“We felt it was better if they concentrated on those shots and my crew worked on footage that required miniatures. For example, we shot miniatures of the shuttle and asteroid against green screen and then married that with 3-D computer-generated graphics. It was difficult to shoot these elements physically because we had to combine them with Michael’s [Bay] dramatic pans and tilts — his camera is always moving — and it’s not easy to create a seamless sequence that he’s satisfied with.”

“Armageddon” marks Dream Quest Images’ fourth collaboration with Bruckheimer (and the second with Bay) since “The Rock,” “Con Air,” and “Crimson Tide.” Hoover, along with visual effects producer Rae Griffith-Gagnon, Dream Quest founder Hoyt Yeatman, and their respective crews, were responsible for some of the film’s most dramatic moments. From the destruction of Paris sequence to the first glimpse of the space shuttles as they round the moon and the terrifying landing of the shuttles on the asteroid, to the jump of the Armadillo over an immense chasm in the asteroid, as well as the nuclear detonation of the asteroid, Dream Quest, like Vfx, worked tirelessly for more than a year on various effects sequences. “The action in the film is intense and heroic and the peril so overwhelming,” says Hoover, “that the asteroid and the outer space milieu had to be equally strong.”

Much of the effects work in the film was created physically by special effects coordinator John Frazier. Both on stage and on location, he and his crew created many explosions, asteroid earthquakes, alien gases, ice storms, space debris, and other mechanical effects, not to mention building the largest icon from the movie, the Armadillo.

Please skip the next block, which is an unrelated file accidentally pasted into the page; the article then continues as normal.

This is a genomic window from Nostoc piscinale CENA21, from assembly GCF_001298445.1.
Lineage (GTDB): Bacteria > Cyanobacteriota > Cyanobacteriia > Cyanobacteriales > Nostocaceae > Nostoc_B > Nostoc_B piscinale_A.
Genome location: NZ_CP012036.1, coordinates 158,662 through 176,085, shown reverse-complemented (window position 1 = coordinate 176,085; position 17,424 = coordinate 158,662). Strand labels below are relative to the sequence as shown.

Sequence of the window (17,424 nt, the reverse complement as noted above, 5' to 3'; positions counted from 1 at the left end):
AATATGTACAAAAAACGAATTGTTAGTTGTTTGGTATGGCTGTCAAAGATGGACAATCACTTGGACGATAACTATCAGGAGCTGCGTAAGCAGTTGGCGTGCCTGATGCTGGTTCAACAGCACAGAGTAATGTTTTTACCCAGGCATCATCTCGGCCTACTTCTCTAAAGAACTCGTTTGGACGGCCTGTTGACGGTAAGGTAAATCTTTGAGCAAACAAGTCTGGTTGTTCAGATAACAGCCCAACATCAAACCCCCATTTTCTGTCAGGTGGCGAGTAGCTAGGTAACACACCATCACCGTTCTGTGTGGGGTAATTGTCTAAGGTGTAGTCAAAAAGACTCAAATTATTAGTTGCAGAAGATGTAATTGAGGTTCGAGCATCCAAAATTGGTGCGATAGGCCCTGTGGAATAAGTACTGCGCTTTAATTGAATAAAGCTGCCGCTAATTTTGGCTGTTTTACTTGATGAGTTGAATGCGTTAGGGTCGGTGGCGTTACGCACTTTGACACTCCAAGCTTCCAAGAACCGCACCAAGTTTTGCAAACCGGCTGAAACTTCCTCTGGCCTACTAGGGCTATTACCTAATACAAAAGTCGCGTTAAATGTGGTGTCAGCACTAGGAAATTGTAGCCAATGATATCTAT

Designed by production designer Michael White (who assigned a full-time 5-person crew to work with the special effects department), it was still Frazier’s responsibility to engineer and build a working vehicle that could ostensibly be transported to the asteroid, move around its unwieldy surfaces, and act as a drilling mechanism. “We didn’t want a conventional look such as a truck, so we started with a Humvee chassis,” says Frazier. “The Humvee has some pretty high-tech suspension on it so we used their sub-frame and their suspension and everything else we manufactured. We put a Chevy engine in it, but because it was ATP wired, we had to come up with a different suspension system so that we wouldn’t be breaking parts all the time — the vehicle had to work, it didn’t just sit there and look pretty.”

Frazier and his team also engineered the outboard wheels to be independent of the actual wheels on the Armadillo. The tires were also a first. They had a difficult time in changing the tread design, but they came up with a way to make the treads on a water-abrasive saw, transferring the design to a tire casing. Goodyear assisted in manufacturing their design.

The Armadillo weighs in at 22,000 pounds. It stands 12 feet high, 26 feet 8 inches long, and would have to squeeze through showroom doors at the local car dealership at 17 feet 2 inches wide. At such a formidable size, the Armadillo’s top speed hovers at about 45 miles per hour.

The sheer size of the project was daunting for everyone involved. “It’s the biggest film I’ve done,” McClung says. “Just the complexity of it, the activity of the physical effects, the visual effects, even from the production standpoint in designing the interiors of the miniature shuttle that have to match the life-size version — it only worked because we had great dialogue between all the departments. Coordination of all the departments was the only way to handle a project this big.”